The Braves farm system has been a factory of elite talent, churning out star player after star player, and they haven’t had a top ranked system in quite some time.
It’s a testament to their developmental staff at each level as well as the keen eye of Alex Anthopoulos and his team of scouts. Going off farm system rankings, it may seem unlikely that one or multiple key contributors could be on their way to the show in 2024, but that’s never the case with this organization, and Braves manager Brian Snitker is excited for what’s to come.
“I don’t know exactly where everybody is going to fit until we get to Spring Training and we throw them out there and watch them play for a month,” Brian Snitker said in an interview with 680 The Fan. “We have some really good players. Braden Shewmake is still making progress. Our #1 draft pick last year, the kid from Florida, Hurston Waldrep, is a guy that’s really really interesting. And as we know in the industry now, I told him when I met him, we don’t percolate you guys very long in the minor leagues anymore.”
Waldrep was taken 24th in this year’s MLB Draft out of Florida. In his first taste of professional baseball, he was electric. So much so, that he ended the season by tossing 4.1 innings of scoreless ball with five strikeouts for the Gwinnett Stripers.
Waldrep features a filthy pitch mix, with a fastball that can run up into the high-90s and a split-changeup that was arguably the nastiest offering in all of college baseball this past season. With the way the Braves have a tendency to call up their guys quickly, Waldrep isn’t only likely to make his MLB debut next season, but he could become a featured piece of the rotation.
“That arm (Hurston Waldrep’s), as is AJ (Smith-Shawver),” Snitker continued. “I think AJ’s got tremendous upside. All he needs is experience and strength, and I think everything that he experienced last year is going to lend to help him.”
The 2023 Braves featured numerous pleasant surprises, but Smith-Shawver’s rise to the majors might have been the most significant of them all. A 7th round pick out of Colleyville Heritage High School in Texas, Smith-Shawver didn’t even start pitching full time until a few years ago and began the season in High-A Rome. But by June 4th, the 20-year-old found himself in the majors and even had quite a bit of success, which led to him making the postseason roster.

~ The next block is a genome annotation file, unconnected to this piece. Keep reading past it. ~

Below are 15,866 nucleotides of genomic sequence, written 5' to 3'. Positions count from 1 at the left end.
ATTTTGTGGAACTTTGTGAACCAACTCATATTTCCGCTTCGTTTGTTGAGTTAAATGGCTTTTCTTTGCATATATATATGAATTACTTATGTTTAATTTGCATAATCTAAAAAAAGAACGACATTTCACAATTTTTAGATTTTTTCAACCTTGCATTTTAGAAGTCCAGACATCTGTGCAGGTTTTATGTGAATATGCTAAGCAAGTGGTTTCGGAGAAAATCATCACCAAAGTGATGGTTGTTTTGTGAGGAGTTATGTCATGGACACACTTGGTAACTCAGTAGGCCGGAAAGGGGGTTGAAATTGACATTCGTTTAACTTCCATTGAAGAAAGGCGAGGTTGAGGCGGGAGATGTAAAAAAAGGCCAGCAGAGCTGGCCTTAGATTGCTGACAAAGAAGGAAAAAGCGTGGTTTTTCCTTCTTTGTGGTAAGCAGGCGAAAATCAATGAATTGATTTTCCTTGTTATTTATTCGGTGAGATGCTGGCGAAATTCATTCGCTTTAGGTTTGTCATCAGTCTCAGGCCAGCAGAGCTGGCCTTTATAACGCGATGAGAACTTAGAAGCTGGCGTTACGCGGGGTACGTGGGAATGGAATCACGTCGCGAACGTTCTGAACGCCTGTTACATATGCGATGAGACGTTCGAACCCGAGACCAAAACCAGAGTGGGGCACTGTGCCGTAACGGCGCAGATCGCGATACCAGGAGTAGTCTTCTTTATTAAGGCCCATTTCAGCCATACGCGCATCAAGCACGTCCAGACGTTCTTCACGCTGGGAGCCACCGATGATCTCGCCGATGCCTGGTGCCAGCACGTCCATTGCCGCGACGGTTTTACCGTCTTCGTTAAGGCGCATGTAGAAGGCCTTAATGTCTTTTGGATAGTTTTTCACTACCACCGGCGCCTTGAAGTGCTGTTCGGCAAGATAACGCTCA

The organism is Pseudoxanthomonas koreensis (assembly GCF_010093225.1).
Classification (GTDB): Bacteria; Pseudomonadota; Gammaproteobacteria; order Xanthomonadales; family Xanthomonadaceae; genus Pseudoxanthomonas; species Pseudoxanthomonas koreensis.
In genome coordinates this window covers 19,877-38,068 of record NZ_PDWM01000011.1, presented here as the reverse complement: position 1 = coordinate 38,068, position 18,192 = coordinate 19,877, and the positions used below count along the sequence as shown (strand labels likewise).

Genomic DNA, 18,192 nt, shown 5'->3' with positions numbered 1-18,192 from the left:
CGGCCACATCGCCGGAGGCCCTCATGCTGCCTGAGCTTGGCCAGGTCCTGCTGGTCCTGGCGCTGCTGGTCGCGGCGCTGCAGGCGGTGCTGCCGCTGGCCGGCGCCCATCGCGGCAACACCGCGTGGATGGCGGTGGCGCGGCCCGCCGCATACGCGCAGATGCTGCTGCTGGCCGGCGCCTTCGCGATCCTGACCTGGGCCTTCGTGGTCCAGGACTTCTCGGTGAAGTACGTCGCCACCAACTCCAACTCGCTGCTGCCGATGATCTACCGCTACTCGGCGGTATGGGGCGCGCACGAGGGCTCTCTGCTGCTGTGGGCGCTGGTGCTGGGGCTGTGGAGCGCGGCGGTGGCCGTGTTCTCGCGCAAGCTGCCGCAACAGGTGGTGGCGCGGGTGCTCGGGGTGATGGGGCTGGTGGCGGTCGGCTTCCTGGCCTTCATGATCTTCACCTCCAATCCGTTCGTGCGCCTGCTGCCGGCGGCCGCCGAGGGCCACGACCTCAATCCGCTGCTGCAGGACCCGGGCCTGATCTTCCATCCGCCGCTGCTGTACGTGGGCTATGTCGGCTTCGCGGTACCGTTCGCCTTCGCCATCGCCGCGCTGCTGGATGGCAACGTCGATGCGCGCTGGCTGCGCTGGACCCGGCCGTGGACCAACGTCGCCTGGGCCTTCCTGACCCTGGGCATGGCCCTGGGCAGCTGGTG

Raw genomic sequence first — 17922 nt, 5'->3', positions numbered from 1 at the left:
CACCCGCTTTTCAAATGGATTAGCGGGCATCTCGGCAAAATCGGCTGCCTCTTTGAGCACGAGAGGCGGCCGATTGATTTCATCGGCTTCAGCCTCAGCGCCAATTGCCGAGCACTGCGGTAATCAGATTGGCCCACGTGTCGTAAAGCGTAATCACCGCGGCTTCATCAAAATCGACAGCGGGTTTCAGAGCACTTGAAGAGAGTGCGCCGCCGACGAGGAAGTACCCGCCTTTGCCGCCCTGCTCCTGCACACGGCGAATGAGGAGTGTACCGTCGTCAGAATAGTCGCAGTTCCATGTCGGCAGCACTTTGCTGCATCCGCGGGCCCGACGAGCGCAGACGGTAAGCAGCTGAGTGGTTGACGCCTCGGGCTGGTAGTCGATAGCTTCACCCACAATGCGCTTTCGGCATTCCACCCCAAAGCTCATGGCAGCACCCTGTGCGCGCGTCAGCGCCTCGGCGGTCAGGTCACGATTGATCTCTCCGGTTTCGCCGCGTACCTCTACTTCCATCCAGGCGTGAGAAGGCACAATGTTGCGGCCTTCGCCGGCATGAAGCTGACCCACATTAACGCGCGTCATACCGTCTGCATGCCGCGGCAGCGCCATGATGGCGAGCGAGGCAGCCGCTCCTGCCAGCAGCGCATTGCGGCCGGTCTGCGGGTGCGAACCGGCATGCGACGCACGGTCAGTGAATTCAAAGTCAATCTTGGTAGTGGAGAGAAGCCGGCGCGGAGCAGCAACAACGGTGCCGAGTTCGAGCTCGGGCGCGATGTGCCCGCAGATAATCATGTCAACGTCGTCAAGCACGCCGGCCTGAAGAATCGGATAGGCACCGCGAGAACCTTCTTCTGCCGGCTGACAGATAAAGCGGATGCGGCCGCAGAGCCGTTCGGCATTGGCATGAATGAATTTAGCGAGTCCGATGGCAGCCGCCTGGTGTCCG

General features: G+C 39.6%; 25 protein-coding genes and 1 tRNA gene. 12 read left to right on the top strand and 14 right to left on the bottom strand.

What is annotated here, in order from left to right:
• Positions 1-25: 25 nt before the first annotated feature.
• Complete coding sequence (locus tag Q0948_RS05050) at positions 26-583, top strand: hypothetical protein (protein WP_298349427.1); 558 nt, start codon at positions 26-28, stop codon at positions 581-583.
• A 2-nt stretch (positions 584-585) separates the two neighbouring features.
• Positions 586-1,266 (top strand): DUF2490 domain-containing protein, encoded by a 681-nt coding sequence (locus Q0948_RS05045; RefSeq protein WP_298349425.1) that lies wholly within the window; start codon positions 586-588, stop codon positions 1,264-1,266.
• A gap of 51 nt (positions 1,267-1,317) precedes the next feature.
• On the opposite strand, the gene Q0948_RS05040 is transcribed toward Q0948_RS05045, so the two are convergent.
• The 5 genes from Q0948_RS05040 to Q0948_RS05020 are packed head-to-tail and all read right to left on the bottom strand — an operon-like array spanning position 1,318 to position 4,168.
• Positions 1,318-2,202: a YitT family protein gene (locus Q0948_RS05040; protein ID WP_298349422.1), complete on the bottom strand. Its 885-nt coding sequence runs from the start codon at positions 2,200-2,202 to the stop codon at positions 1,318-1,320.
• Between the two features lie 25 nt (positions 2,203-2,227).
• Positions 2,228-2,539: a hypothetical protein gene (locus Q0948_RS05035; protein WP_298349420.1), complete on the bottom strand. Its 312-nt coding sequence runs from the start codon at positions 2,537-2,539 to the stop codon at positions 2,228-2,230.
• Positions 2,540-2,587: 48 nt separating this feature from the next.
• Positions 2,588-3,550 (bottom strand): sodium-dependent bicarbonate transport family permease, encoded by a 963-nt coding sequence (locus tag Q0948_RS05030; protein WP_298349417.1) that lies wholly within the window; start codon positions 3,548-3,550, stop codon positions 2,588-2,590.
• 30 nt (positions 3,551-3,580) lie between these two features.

Smith-Shawver is a ball of clay that has the potential to be a frontline starter. His developmental offerings still need some work, but as they improve and he gets stronger, he could be something special.
But the next great Braves star might not even toe the rubber. Vaughn Grissom has been a highly touted young player for a while now. He floundered when asked to play shortstop, but Alex Anthopoulos has already said Grissom could be an option in left field, where there is currently a vacancy following the departure of Eddie Rosario, which Brian Snitker alluded to in his interview.
“Vaughn is a kid that, he’s going to hit,” Snitker said. “This guy’s hitting tools are real, and he’s in Puerto Rico right now playing some outfield, and we’ll definitely, if nothing else comes around, give him a look in left field.”
For his age at 22-years-old, Vaughn Grissom hit as well as anyone at the AAA level, recording a .330 batting average with a .921 OPS. The offense is going to translate to the major-league level. It’s all about finding him a place on the diamond. If he shows he can handle left field defensively, he’ll be an upgrade over Eddie Rosario, and the Braves will also save a lot of money that they can use to address their other needs.
Photo: Michael Wade/Icon Sportswire